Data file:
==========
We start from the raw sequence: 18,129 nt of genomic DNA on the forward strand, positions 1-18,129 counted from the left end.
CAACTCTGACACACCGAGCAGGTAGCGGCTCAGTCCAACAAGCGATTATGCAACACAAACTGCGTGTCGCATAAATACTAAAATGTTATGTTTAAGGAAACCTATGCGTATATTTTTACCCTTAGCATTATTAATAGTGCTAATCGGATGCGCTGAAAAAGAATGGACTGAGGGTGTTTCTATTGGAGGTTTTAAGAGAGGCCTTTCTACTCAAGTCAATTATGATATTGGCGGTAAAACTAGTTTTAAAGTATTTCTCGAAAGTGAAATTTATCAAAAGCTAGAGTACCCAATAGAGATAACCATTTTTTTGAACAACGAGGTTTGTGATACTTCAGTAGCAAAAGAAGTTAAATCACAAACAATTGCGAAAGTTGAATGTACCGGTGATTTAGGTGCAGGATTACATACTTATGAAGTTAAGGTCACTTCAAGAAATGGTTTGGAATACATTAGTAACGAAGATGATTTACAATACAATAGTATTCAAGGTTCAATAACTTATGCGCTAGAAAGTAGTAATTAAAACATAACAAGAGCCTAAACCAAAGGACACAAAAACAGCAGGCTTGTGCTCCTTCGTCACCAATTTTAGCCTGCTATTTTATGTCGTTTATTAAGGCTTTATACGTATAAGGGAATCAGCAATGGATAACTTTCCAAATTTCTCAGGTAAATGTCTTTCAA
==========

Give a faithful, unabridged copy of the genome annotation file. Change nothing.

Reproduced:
We start from the raw sequence: 18,129 nt of genomic DNA on the forward strand, positions 1-18,129 counted from the left end.
CAACTCTGACACACCGAGCAGGTAGCGGCTCAGTCCAACAAGCGATTATGCAACACAAACTGCGTGTCGCATAAATACTAAAATGTTATGTTTAAGGAAACCTATGCGTATATTTTTACCCTTAGCATTATTAATAGTGCTAATCGGATGCGCTGAAAAAGAATGGACTGAGGGTGTTTCTATTGGAGGTTTTAAGAGAGGCCTTTCTACTCAAGTCAATTATGATATTGGCGGTAAAACTAGTTTTAAAGTATTTCTCGAAAGTGAAATTTATCAAAAGCTAGAGTACCCAATAGAGATAACCATTTTTTTGAACAACGAGGTTTGTGATACTTCAGTAGCAAAAGAAGTTAAATCACAAACAATTGCGAAAGTTGAATGTACCGGTGATTTAGGTGCAGGATTACATACTTATGAAGTTAAGGTCACTTCAAGAAATGGTTTGGAATACATTAGTAACGAAGATGATTTACAATACAATAGTATTCAAGGTTCAATAACTTATGCGCTAGAAAGTAGTAATTAAAACATAACAAGAGCCTAAACCAAAGGACACAAAAACAGCAGGCTTGTGCTCCTTCGTCACCAATTTTAGCCTGCTATTTTATGTCGTTTATTAAGGCTTTATACGTATAAGGGAATCAGCAATGGATAACTTTCCAAATTTCTCAGGTAAATGTCTTTCAA